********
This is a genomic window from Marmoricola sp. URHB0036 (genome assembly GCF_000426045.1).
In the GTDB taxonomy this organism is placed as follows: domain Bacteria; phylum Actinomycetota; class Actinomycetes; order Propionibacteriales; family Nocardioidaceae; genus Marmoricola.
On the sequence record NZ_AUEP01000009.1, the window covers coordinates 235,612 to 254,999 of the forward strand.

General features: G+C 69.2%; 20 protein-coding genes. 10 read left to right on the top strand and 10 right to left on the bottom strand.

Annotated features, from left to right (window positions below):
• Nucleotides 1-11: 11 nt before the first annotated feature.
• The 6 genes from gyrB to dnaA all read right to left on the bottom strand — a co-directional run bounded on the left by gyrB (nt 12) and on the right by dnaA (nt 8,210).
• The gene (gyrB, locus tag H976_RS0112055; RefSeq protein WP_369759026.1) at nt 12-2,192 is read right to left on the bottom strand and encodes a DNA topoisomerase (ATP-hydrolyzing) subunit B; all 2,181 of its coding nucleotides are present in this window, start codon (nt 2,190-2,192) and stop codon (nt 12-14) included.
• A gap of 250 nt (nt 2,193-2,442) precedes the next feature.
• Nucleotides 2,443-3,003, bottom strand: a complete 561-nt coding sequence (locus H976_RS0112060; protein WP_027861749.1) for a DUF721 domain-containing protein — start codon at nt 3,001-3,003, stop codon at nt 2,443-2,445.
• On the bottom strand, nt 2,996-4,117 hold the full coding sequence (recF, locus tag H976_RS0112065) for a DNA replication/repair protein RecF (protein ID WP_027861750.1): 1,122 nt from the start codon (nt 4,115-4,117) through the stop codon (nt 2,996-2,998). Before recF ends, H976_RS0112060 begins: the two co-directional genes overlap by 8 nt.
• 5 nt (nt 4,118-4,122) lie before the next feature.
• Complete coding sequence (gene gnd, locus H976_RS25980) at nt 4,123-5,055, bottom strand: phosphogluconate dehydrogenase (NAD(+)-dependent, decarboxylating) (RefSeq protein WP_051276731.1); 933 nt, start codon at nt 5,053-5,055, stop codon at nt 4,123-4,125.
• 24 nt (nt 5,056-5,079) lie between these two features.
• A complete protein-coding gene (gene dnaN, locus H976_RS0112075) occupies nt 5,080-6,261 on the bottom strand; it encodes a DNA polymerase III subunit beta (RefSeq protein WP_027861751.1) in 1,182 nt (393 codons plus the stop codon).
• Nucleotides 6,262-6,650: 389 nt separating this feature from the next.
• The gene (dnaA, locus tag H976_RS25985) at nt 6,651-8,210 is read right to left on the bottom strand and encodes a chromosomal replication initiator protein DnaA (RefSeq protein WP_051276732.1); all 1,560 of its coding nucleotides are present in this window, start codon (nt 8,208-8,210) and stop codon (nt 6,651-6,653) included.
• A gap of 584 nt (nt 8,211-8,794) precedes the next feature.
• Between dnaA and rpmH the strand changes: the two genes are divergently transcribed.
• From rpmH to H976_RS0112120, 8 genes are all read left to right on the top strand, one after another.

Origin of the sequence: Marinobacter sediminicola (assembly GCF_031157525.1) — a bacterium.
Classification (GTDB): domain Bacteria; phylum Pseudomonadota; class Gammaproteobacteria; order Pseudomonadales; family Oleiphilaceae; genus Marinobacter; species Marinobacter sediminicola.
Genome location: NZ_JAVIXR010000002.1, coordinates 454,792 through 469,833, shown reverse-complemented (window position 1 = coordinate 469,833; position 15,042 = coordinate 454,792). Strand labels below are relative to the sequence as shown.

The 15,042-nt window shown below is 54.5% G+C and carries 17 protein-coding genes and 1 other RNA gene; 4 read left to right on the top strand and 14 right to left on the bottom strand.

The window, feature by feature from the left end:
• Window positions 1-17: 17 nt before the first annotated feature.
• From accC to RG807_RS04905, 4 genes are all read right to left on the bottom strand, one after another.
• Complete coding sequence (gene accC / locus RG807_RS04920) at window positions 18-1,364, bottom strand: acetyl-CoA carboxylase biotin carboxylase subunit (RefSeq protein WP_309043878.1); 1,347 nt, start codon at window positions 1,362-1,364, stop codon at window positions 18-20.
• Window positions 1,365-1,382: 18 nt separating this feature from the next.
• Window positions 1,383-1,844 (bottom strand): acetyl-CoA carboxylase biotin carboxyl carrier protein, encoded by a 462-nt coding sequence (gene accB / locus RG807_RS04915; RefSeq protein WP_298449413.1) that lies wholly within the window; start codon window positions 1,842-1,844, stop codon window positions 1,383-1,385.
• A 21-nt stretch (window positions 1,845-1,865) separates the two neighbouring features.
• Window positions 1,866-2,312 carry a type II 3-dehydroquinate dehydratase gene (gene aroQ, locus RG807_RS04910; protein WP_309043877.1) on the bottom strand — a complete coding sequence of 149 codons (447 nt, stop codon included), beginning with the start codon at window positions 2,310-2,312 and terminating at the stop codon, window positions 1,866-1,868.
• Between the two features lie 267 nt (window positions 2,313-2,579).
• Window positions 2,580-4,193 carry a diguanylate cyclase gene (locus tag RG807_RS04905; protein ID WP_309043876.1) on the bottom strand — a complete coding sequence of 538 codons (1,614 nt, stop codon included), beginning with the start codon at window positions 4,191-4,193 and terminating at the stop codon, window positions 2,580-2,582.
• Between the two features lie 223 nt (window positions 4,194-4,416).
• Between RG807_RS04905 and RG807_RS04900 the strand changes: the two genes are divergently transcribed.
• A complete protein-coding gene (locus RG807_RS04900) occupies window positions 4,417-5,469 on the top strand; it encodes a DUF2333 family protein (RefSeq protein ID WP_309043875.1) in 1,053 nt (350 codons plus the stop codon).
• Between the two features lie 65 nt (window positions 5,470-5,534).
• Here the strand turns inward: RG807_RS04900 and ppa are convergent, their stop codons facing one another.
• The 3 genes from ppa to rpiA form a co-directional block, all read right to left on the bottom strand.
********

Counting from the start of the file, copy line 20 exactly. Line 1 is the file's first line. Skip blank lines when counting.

• From rpmH to H976_RS0112120, 8 genes are all read left to right on the top strand, one after another.